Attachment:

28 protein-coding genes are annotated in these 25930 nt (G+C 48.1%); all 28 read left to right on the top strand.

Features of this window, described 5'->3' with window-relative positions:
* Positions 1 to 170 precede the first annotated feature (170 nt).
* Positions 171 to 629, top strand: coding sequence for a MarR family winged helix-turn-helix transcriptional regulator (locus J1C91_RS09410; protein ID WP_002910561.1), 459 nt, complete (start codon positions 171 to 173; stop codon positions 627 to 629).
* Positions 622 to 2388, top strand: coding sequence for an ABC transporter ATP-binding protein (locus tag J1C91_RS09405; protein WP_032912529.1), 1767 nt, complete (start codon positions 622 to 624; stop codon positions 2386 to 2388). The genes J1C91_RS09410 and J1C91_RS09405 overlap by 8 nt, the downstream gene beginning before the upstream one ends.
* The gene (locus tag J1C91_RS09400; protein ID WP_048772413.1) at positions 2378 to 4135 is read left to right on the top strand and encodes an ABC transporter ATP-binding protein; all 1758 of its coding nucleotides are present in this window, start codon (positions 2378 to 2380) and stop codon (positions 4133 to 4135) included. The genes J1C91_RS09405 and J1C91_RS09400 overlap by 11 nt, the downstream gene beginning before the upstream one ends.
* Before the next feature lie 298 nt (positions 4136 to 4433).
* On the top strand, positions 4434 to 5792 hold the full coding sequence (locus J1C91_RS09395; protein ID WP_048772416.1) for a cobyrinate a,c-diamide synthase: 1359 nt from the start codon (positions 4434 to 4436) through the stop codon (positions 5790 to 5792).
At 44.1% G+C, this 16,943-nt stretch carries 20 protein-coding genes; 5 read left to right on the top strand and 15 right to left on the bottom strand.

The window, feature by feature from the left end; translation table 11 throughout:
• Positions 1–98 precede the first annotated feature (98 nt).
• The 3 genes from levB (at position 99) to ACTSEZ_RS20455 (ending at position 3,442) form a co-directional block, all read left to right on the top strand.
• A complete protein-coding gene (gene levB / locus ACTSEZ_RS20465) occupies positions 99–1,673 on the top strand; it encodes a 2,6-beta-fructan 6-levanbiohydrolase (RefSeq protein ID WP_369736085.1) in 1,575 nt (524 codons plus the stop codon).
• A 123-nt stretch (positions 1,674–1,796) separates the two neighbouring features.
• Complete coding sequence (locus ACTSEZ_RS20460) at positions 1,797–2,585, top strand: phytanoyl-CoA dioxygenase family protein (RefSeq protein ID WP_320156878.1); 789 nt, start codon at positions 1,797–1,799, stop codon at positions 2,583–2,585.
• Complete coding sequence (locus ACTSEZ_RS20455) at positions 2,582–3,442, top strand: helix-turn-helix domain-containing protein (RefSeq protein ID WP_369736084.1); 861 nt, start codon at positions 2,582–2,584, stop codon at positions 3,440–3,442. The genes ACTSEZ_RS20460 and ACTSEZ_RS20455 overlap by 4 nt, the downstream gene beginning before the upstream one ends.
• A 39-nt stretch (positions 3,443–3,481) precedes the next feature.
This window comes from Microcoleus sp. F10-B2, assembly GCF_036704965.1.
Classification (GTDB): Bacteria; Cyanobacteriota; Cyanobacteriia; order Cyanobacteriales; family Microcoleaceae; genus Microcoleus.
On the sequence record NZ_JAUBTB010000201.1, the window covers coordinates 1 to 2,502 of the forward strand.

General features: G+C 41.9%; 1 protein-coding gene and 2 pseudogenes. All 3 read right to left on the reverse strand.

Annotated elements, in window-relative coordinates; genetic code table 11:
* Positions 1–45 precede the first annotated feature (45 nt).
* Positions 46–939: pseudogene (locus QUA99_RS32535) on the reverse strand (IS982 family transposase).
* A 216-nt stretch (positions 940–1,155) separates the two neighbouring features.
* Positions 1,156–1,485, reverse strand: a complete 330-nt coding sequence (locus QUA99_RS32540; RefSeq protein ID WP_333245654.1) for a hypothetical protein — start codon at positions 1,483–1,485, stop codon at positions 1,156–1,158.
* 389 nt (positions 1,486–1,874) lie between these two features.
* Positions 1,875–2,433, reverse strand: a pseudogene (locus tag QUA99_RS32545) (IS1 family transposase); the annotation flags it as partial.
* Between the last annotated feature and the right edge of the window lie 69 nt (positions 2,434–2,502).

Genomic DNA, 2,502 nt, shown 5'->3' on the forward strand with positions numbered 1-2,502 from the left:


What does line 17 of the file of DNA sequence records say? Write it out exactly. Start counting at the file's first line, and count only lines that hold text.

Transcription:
• A 39-nt stretch (positions 3,443–3,481) precedes the next feature.